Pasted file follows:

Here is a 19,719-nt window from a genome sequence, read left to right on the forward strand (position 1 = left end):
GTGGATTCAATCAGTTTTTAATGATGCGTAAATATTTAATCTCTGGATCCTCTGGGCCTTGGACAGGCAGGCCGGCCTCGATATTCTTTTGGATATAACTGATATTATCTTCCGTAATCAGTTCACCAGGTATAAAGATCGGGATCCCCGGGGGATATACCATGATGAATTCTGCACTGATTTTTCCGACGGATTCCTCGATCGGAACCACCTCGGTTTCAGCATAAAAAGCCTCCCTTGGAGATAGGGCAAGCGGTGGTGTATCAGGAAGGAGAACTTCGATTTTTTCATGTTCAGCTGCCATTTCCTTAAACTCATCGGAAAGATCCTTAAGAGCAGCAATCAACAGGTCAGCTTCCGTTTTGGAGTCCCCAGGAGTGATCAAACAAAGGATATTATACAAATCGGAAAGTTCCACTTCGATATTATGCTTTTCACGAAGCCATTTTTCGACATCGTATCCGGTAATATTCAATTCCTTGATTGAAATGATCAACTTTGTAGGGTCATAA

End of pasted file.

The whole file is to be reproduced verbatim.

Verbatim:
Here is a 19,719-nt window from a genome sequence, read left to right on the forward strand (position 1 = left end):
GTGGATTCAATCAGTTTTTAATGATGCGTAAATATTTAATCTCTGGATCCTCTGGGCCTTGGACAGGCAGGCCGGCCTCGATATTCTTTTGGATATAACTGATATTATCTTCCGTAATCAGTTCACCAGGTATAAAGATCGGGATCCCCGGGGGATATACCATGATGAATTCTGCACTGATTTTTCCGACGGATTCCTCGATCGGAACCACCTCGGTTTCAGCATAAAAAGCCTCCCTTGGAGATAGGGCAAGCGGTGGTGTATCAGGAAGGAGAACTTCGATTTTTTCATGTTCAGCTGCCATTTCCTTAAACTCATCGGAAAGATCCTTAAGAGCAGCAATCAACAGGTCAGCTTCCGTTTTGGAGTCCCCAGGAGTGATCAAACAAAGGATATTATACAAATCGGAAAGTTCCACTTCGATATTATGCTTTTCACGAAGCCATTTTTCGACATCGTATCCGGTAATATTCAATTCCTTGATTGAAATGATCAACTTTGTAGGGTCATAA